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Trade facilitation: Breaking down barriers to international trade in Sri Lanka

Sri Lanka still has a lot to achieve if it is to reach the facilitation levels of Singapore which is often cited by policy makers and the private sector to be the country’s benchmark

Sri Lanka has undertaken key initiatives to facilitate trade and transport over the years. Vital agencies in the trading process such as the Sri Lanka Customs and the Sri Lanka Ports Authority have taken measures to facilitate trade through the automation, infrastructure expansions and others.

While acknowledging the initiatives by relevant agencies, Sri Lanka still has a lot to achieve if it is to reach the facilitation levels of Singapore which is often cited by policy makers and the private sector to be the country’s benchmark.

Trade facilitation priorities for Sri Lanka

The Institute of Policy Studies of Sri Lanka (IPS) recently concluded a ‘Trade and Transport Facilitation Audit’ in Sri Lanka. As part of the study, a survey was carried out among 121 stakeholders in the country including key government agencies and the private sector to find out the current status of trade facilitation (TF) in the country and related priorities. This included exporters, importers, shipping lines, freight forwarders, chambers and relevant agencies. Following are some of the TF issues and priorities highlighted in the survey and a stakeholder consultation meeting held recently.

Publication and administration of policies: There is a need for prompt and comprehensive publication of international trade related information. Many stated the availability of information for example in the Customs website to be inadequate to get a comprehensive understanding of the total import/export and clearance processes in Sri Lanka. Information provided in the Sri Lanka Customs website was rated as ‘average’ by a majority of the respondents, with the effectiveness of information on changes in regulation, applicable customs duties, and applicable fees and charges identified to be ‘low’.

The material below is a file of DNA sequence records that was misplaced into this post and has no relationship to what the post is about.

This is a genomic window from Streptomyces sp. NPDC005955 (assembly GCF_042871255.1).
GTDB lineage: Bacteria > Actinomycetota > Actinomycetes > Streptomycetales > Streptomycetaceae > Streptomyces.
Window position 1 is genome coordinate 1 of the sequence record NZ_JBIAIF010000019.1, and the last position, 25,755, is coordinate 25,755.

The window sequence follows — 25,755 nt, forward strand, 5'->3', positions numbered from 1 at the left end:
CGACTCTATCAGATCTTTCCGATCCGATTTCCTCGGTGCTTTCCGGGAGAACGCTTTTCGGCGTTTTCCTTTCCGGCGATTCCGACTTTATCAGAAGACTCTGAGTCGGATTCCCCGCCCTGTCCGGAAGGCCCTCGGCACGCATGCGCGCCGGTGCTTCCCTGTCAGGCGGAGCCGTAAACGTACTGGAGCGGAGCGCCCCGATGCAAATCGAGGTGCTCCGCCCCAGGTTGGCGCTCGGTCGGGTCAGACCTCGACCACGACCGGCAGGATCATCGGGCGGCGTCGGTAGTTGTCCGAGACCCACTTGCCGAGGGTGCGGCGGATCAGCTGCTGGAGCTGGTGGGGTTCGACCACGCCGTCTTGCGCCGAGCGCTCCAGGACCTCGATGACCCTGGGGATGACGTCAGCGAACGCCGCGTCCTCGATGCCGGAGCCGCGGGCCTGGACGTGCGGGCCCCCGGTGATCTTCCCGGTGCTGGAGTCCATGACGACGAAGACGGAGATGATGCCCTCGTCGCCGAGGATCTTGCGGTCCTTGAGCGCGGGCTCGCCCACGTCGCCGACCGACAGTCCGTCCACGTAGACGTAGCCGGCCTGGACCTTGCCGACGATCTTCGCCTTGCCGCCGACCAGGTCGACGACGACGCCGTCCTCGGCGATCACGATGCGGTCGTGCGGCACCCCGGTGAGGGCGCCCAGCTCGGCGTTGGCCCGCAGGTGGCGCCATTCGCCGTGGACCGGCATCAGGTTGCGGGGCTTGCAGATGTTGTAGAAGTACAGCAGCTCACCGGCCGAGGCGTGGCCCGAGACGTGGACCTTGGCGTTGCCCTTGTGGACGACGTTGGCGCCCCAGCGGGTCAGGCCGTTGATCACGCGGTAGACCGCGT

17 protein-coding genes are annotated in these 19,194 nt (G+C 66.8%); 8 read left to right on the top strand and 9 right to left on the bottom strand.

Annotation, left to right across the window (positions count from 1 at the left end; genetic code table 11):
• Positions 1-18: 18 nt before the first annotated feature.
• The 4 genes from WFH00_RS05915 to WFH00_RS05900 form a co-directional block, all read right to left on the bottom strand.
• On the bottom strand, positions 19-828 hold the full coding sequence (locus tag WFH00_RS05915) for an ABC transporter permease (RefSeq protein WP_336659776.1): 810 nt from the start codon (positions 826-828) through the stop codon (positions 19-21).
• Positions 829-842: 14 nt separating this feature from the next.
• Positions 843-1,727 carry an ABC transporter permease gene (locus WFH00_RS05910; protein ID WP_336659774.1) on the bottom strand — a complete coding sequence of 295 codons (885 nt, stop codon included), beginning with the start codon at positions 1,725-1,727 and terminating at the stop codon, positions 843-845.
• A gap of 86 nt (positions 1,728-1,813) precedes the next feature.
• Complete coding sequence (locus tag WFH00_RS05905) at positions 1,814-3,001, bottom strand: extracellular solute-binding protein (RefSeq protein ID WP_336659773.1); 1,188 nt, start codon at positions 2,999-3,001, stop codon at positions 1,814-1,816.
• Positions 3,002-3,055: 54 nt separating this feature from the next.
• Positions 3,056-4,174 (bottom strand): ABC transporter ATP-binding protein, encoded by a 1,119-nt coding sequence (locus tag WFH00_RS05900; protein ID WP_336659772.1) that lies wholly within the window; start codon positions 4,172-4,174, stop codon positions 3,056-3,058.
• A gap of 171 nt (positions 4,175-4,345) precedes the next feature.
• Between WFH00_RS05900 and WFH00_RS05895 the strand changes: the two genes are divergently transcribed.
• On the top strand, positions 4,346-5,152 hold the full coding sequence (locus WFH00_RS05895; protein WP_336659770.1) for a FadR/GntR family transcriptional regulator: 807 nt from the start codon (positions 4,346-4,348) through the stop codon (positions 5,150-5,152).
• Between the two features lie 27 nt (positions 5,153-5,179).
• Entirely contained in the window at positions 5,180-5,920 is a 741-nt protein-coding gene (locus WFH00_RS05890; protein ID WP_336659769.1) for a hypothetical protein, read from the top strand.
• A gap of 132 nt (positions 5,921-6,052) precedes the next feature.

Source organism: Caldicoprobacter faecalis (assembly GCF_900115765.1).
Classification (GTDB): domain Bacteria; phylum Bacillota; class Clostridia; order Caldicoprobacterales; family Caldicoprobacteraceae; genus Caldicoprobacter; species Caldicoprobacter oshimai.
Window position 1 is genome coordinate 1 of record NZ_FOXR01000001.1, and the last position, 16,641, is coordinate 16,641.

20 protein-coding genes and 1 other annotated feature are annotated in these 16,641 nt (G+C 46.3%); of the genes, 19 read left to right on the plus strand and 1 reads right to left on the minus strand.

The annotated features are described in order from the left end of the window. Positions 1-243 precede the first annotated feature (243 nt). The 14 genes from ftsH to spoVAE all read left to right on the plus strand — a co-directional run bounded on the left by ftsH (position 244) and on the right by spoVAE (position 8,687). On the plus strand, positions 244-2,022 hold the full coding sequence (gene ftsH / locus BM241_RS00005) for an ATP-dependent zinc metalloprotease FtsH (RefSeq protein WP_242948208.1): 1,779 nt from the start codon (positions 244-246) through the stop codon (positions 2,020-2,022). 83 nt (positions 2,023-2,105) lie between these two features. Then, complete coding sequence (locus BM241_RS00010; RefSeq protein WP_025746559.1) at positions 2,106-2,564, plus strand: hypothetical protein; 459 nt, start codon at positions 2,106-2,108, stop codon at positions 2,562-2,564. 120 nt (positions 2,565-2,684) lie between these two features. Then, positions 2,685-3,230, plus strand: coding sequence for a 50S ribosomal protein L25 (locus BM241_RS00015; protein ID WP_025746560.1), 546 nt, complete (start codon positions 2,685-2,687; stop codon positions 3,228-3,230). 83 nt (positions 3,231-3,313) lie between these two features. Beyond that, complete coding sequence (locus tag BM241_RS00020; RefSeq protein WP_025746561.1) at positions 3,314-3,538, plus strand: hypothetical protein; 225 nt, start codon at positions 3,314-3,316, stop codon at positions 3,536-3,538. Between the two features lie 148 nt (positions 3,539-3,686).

Setting up/strengthening enquiry points: While there are enquiry points in different agencies such as the Customs, these are generally perceived to be inefficient and difficult to access. While the existing enquiry points at different institutions could be strengthened, a national enquiry point can function as a coordinating body between the trading community and the relevant regulatory bodies. It can collect requests, direct them to relevant regulatory bodies, compile their responses and inform the requesting party of the responses. Currently, enquiries are often directed at the wrong agency as traders are unaware of the relevant agency to address a specific issue.

Having an institutional mechanism for the implementation of TF measures: There is no agency in the country which takes responsibility to implement TF measures. However, the recently appointed National Trade Facilitation Committee is expected to remove this vacuum and actively take up TF recommendations that have been highlighted by stakeholders over a long period of time in many forums. Some of the high priority areas related to/procedures for imports/exports, identified in the survey are given in Figure 1.

Change of mindset and culture at both Government agencies and the private sector: While recognising the recent TF initiatives undertaken by the relevant authorities such as Sri Lanka Customs, some traders are of the view that they do not function well in practice mainly due to the lack of change in mindset to accept and adapt to new ways of conducting business, etc. Likewise, the need for the private sector to produce correct and required documentation without resorting to irregular payments as a relatively easier means of clearing goods was also highlighted.

(DFT - 28012015)

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